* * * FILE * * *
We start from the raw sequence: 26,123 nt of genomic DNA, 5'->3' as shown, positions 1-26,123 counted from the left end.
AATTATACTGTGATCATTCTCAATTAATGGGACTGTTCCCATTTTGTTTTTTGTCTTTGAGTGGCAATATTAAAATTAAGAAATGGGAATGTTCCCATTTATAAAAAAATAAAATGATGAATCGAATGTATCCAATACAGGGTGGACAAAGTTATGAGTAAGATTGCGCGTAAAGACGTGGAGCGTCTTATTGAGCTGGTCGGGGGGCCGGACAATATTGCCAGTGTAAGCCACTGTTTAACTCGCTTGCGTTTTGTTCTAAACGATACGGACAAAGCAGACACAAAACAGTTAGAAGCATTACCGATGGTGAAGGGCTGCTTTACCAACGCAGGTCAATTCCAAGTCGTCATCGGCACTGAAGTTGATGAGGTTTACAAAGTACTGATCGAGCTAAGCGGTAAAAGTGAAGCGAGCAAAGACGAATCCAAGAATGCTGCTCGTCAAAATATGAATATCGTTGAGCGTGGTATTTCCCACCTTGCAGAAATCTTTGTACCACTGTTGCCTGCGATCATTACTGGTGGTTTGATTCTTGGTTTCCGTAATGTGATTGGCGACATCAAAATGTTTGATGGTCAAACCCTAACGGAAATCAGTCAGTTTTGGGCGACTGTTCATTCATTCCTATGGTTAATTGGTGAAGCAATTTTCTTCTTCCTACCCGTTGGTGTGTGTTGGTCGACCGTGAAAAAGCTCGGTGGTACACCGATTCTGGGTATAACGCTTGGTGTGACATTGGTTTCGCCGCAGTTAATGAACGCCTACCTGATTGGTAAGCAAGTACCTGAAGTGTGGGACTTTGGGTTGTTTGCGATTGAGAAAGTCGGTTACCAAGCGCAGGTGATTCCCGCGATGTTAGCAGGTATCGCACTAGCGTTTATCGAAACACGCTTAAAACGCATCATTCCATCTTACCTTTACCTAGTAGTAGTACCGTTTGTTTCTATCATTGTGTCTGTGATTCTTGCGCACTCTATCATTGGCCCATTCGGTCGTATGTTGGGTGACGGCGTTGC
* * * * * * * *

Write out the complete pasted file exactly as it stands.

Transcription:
We start from the raw sequence: 26,123 nt of genomic DNA, 5'->3' as shown, positions 1-26,123 counted from the left end.
AATTATACTGTGATCATTCTCAATTAATGGGACTGTTCCCATTTTGTTTTTTGTCTTTGAGTGGCAATATTAAAATTAAGAAATGGGAATGTTCCCATTTATAAAAAAATAAAATGATGAATCGAATGTATCCAATACAGGGTGGACAAAGTTATGAGTAAGATTGCGCGTAAAGACGTGGAGCGTCTTATTGAGCTGGTCGGGGGGCCGGACAATATTGCCAGTGTAAGCCACTGTTTAACTCGCTTGCGTTTTGTTCTAAACGATACGGACAAAGCAGACACAAAACAGTTAGAAGCATTACCGATGGTGAAGGGCTGCTTTACCAACGCAGGTCAATTCCAAGTCGTCATCGGCACTGAAGTTGATGAGGTTTACAAAGTACTGATCGAGCTAAGCGGTAAAAGTGAAGCGAGCAAAGACGAATCCAAGAATGCTGCTCGTCAAAATATGAATATCGTTGAGCGTGGTATTTCCCACCTTGCAGAAATCTTTGTACCACTGTTGCCTGCGATCATTACTGGTGGTTTGATTCTTGGTTTCCGTAATGTGATTGGCGACATCAAAATGTTTGATGGTCAAACCCTAACGGAAATCAGTCAGTTTTGGGCGACTGTTCATTCATTCCTATGGTTAATTGGTGAAGCAATTTTCTTCTTCCTACCCGTTGGTGTGTGTTGGTCGACCGTGAAAAAGCTCGGTGGTACACCGATTCTGGGTATAACGCTTGGTGTGACATTGGTTTCGCCGCAGTTAATGAACGCCTACCTGATTGGTAAGCAAGTACCTGAAGTGTGGGACTTTGGGTTGTTTGCGATTGAGAAAGTCGGTTACCAAGCGCAGGTGATTCCCGCGATGTTAGCAGGTATCGCACTAGCGTTTATCGAAACACGCTTAAAACGCATCATTCCATCTTACCTTTACCTAGTAGTAGTACCGTTTGTTTCTATCATTGTGTCTGTGATTCTTGCGCACTCTATCATTGGCCCATTCGGTCGTATGTTGGGTGACGGCGTTGC